At Odds with European Conventions: Russian Laws of Maritime Warfare in the 1768-1774 Russian-Ottoman War

By Julia Leikin
Submitted to Session P4925 (Violence, Legality, and Law on the Ottoman Periphery, 2017 Annual Meeting
Mediterranean Countries;
13th-18th Centuries;
LCD Projector without Audio;
In the first Russian-Ottoman War (1768-1774), the Russian Empire confronted many of the questions raised in the debates over neutral rights to commerce and navigation in wartime that played out over the course of centuries in European publicist literature. Russia’s imposed blockade of the Dardanelles Straits, a misguided effort to put pressure on the Ottoman Porte to surrender by trying to starve Constantinople, was one of the most prominent actions in the maritime theater of the war. In an effort to impose the blockade, the Russian navy and naval auxiliaries captured hundreds of merchant vessels navigating in the lucrative Mediterranean region, bringing them in front of Russian admiralty courts. Faced with new circumstances, Russian admiralty commissions were torn on fundamental questions of blockade, contraband, and neutral vessels’ rights. Among these, the legality of foodstuffs in the blockade was a particularly topical issue, often contested by merchants. The legal expositions on this question placed even the Russian elite at odds with one another.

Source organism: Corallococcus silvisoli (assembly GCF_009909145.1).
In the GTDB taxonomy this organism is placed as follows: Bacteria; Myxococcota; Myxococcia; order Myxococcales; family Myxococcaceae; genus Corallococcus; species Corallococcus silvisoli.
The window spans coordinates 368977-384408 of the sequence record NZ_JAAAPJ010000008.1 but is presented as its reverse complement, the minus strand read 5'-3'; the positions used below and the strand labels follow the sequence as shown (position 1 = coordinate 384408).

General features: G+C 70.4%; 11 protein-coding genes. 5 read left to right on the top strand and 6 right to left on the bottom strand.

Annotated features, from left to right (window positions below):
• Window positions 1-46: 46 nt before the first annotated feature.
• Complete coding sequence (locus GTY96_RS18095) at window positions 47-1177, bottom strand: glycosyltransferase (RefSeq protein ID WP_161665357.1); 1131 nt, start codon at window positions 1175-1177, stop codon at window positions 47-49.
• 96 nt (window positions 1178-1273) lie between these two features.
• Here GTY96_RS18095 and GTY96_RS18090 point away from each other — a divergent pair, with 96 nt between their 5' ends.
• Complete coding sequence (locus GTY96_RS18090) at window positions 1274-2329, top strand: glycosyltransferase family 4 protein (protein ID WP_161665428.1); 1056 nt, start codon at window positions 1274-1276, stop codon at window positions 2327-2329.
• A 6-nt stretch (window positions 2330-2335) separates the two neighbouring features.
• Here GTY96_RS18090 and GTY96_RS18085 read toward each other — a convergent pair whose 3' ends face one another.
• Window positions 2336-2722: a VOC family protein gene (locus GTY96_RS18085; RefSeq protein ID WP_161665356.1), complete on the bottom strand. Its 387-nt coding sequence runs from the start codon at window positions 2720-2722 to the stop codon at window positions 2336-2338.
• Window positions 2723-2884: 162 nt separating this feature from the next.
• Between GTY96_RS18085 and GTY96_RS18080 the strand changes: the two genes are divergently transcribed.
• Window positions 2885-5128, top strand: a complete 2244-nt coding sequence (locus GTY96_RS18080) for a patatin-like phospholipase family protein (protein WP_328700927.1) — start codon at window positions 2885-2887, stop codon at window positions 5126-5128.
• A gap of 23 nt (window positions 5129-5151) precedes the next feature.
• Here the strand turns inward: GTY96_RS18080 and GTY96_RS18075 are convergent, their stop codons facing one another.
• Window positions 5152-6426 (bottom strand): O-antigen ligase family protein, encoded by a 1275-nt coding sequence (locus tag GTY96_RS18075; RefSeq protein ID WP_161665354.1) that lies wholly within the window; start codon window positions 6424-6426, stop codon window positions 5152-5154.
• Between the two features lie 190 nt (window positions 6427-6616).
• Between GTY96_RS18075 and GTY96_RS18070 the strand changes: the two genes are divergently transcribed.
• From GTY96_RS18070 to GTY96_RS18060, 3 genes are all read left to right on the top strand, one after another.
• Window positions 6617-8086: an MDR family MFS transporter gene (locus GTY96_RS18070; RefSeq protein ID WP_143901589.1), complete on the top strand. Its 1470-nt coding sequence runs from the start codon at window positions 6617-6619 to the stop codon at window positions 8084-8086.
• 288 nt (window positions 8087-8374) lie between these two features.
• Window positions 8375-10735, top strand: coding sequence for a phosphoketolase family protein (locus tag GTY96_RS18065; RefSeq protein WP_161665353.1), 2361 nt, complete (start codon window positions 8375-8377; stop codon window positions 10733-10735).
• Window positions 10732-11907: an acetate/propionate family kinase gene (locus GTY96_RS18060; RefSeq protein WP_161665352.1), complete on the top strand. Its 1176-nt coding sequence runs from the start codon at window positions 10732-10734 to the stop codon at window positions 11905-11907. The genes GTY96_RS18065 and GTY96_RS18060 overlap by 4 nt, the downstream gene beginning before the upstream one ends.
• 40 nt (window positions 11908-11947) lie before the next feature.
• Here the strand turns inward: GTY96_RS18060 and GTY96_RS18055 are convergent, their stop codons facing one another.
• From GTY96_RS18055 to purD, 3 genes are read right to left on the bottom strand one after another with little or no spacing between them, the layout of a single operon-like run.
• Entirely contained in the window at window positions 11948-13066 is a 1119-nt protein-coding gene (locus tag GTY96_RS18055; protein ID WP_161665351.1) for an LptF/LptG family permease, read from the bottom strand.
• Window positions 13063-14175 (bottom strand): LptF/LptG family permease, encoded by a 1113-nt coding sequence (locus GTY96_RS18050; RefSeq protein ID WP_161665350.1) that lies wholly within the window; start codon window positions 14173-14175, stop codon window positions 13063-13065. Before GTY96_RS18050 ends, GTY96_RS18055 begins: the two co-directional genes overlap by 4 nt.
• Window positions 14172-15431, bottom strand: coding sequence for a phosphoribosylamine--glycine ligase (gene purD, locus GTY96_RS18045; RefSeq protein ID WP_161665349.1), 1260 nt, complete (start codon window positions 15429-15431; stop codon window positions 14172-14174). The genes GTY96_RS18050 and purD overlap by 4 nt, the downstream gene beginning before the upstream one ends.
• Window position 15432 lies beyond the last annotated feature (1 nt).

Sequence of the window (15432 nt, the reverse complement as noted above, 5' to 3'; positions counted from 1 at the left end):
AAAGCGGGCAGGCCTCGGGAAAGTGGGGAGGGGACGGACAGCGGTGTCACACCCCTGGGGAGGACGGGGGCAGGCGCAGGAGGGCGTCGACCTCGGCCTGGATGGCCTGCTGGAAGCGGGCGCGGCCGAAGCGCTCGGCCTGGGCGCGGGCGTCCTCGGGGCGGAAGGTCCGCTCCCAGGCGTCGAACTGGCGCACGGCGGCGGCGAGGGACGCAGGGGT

This paper will draw on original archival research to foreground the practice of imperial Russian admiralty courts in the Eastern Mediterranean during the 1768-1774 Russian-Ottoman War, focusing on the contested question of transport of foodstuffs and provisions during a blockade. While the coherence of European law on many points of maritime warfare was fraught with disagreements, even European norms were largely unanimous on foodstuffs being exempt from blockade. As the paper reveals, Russian practice with regard to this question did not accord to European conventions. The inconsistencies and frequent changes in Russian policy elevated the prize commissions to the role of watchdogs that ensured that merchant prizes were adjudicated according to the most up-to-date laws. Evidence from these admiralty courts reveals not only the peculiarities of Russian practice, but also the influence of orientalist perceptions of the Ottoman Empire on interpretation of the laws. Pointing to the dilemmas surrounding the legal interpretation of this question in a formative period of Russian and European practice of the law of nations, my paper brings to the foreground some of the common legal, practical, and moral arguments that continued to pervade legal interpretations of contraband, blockade, and neutrality through the first world war and persist to this very day.